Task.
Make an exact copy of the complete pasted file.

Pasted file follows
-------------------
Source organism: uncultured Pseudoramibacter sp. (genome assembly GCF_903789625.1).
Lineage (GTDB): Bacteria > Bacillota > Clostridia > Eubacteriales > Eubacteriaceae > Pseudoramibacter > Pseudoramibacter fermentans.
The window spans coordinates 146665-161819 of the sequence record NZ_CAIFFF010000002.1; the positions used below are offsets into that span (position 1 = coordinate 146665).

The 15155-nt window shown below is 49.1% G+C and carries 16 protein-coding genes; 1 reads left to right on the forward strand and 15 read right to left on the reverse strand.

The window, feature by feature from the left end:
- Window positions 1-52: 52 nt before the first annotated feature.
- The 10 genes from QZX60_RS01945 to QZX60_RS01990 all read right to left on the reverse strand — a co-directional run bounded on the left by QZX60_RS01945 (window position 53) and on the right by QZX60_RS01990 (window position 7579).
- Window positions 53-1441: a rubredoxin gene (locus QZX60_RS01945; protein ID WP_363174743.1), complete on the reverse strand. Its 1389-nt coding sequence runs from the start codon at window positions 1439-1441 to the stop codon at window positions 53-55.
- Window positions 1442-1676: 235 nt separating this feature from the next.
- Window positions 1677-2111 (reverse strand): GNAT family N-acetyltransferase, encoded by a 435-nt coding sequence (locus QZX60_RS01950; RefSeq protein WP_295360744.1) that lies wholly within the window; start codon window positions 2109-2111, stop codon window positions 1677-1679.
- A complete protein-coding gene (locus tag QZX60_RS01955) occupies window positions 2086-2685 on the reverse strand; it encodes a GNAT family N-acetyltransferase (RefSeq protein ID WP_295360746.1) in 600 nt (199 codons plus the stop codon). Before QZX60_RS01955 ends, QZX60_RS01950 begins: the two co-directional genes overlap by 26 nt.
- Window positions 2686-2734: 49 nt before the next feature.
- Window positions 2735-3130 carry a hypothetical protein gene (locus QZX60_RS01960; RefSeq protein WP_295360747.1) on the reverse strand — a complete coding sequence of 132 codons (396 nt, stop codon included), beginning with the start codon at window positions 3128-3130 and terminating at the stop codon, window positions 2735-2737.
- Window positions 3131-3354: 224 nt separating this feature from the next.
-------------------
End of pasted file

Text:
Source organism: uncultured Pseudoramibacter sp. (genome assembly GCF_903789625.1).
Lineage (GTDB): Bacteria > Bacillota > Clostridia > Eubacteriales > Eubacteriaceae > Pseudoramibacter > Pseudoramibacter fermentans.
The window spans coordinates 146665-161819 of the sequence record NZ_CAIFFF010000002.1; the positions used below are offsets into that span (position 1 = coordinate 146665).

The 15155-nt window shown below is 49.1% G+C and carries 16 protein-coding genes; 1 reads left to right on the forward strand and 15 read right to left on the reverse strand.

The window, feature by feature from the left end:
- Window positions 1-52: 52 nt before the first annotated feature.
- The 10 genes from QZX60_RS01945 to QZX60_RS01990 all read right to left on the reverse strand — a co-directional run bounded on the left by QZX60_RS01945 (window position 53) and on the right by QZX60_RS01990 (window position 7579).
- Window positions 53-1441: a rubredoxin gene (locus QZX60_RS01945; protein ID WP_363174743.1), complete on the reverse strand. Its 1389-nt coding sequence runs from the start codon at window positions 1439-1441 to the stop codon at window positions 53-55.
- Window positions 1442-1676: 235 nt separating this feature from the next.
- Window positions 1677-2111 (reverse strand): GNAT family N-acetyltransferase, encoded by a 435-nt coding sequence (locus QZX60_RS01950; RefSeq protein WP_295360744.1) that lies wholly within the window; start codon window positions 2109-2111, stop codon window positions 1677-1679.
- A complete protein-coding gene (locus tag QZX60_RS01955) occupies window positions 2086-2685 on the reverse strand; it encodes a GNAT family N-acetyltransferase (RefSeq protein ID WP_295360746.1) in 600 nt (199 codons plus the stop codon). Before QZX60_RS01955 ends, QZX60_RS01950 begins: the two co-directional genes overlap by 26 nt.
- Window positions 2686-2734: 49 nt before the next feature.
- Window positions 2735-3130 carry a hypothetical protein gene (locus QZX60_RS01960; RefSeq protein WP_295360747.1) on the reverse strand — a complete coding sequence of 132 codons (396 nt, stop codon included), beginning with the start codon at window positions 3128-3130 and terminating at the stop codon, window positions 2735-2737.
- Window positions 3131-3354: 224 nt separating this feature from the next.